My Colombian ancestors come from multiple shapes and colors. My father’s hair, skin, and facial features are those of a mulatto. His curly hair grew like an afro. My mother used to take care of haircuts every time. With no formal training, she knew how to make it work. The pictures of my great-grandmother reaffirm the fact that there is a large amount of Black in my family. The Afro-Latin blood is part of my heritage, even if the pigmentation of my skin doesn’t explicitly show it.
As we celebrate the contributions of Blacks to the sociocultural, political, scientific, and economic framework of America in the month of February, it’s also time to talk about the Afro-Latinos who have been a part of this process. The conversation about Afro-Latinos has been ongoing for years. One example comes from Roberto Angleró, a Puerto Rican artist. Satire and art aligned in 1979 with Angleró’s song “Si Dios fuera negro.” Recent years have brought a resurge in the multiracial dialogue in many countries in Latin America. These continue to raise awareness of the discrimination towards Blacks in such environments. There are still a lot of covert patterns of discrimination to address. The future of these conversations is promising.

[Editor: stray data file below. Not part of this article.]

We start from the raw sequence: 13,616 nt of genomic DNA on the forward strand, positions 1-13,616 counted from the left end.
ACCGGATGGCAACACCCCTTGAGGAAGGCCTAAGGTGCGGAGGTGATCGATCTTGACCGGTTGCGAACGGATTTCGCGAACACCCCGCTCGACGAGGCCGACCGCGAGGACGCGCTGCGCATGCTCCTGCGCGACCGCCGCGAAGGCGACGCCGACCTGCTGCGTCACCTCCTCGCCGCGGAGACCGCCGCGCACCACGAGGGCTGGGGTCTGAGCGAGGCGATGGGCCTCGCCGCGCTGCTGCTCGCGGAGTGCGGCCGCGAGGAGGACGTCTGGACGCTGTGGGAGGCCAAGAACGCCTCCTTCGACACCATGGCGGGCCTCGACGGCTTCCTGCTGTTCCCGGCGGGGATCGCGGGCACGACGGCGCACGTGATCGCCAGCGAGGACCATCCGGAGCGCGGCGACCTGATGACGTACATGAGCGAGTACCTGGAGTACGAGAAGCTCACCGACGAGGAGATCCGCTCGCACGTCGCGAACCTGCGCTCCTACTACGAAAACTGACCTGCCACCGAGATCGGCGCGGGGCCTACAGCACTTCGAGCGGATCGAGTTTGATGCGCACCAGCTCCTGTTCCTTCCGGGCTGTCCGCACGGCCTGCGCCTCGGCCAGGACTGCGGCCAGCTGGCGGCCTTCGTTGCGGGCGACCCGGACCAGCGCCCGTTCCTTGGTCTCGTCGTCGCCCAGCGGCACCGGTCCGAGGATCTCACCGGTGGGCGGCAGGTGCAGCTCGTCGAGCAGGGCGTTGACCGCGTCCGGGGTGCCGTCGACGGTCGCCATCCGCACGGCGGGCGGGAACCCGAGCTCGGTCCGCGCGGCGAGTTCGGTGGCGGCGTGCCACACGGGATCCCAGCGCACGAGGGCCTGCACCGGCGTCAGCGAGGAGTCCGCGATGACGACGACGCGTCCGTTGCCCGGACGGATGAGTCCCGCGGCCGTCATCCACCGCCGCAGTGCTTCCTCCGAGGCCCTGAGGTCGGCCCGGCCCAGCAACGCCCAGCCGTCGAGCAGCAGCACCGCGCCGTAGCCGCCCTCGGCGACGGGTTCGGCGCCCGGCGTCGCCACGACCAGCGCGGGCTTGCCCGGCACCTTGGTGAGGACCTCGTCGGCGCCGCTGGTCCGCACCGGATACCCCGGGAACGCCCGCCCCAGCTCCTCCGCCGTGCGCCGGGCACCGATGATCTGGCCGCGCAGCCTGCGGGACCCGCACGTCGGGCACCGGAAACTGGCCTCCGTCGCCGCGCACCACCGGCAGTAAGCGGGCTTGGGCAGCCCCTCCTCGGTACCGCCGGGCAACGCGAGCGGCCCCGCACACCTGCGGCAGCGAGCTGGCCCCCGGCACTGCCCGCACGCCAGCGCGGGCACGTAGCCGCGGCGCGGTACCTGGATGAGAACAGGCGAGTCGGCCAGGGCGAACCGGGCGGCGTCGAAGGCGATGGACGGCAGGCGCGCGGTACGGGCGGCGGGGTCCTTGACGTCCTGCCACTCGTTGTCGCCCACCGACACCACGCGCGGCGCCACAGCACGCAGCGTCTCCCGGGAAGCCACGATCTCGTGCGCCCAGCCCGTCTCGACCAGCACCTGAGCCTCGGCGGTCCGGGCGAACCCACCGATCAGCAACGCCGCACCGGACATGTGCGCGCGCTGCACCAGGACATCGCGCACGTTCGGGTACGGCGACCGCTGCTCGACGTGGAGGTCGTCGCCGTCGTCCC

While only 25% of Hispanics in the United States identify as Afro-Latinos according to a Pew Center report, Afro-Latino: A deeply rooted identity among U.S. Hispanics by Gustavo Lopez and Ana Gonzalez-Barrera, many of them live the experience of intersectionality as a byproduct of race and ethnicity in the shadows, buried in a limbo of disconnection. What are their family roots? Where do they belong? Still, through all these questions and experiences, many Afro-Latinos have shown resilience, overcame obstacles, and left a legacy that continues to transcend today.
Afro-Latinos like astrophysicist Neil deGrasse Tyson, historian Arturo Schomburg (founder of what is known as the Schomburg Center for Research in Black Culture), actress and dancer Sylvia del Villard, and television news anchor Gwen Ifill have been remarkable examples of the power of resilience and active engagement. Artists like Celia Cruz, “Machito” (born Frank Grillo), Mario Bauza, and Johnny Pacheco, among others, challenged the status quo and pushed the boundaries in the world of entertainment. In sports, some of the most significant examples of Afro-Latinos come from the world of baseball. Players like Estevan Bellan, Rafael Almeida, and Armando Marsans opened the door for waves of Afro-Latinos to make a difference on the diamond. These names only scratch the surface. There are many others we honor and emulate.
Considering my Afro-Latino heritage, Puerto Rican poet Julia de Burgos makes several strong points through the verses of “Ay, ay, ay de la Grifa Negra.” The lines and a reading of such a strong poem are available below. De Burgos masterfully carves the messages of resilience, identity, and strength.
Be proud of our Afro-Latino heritage!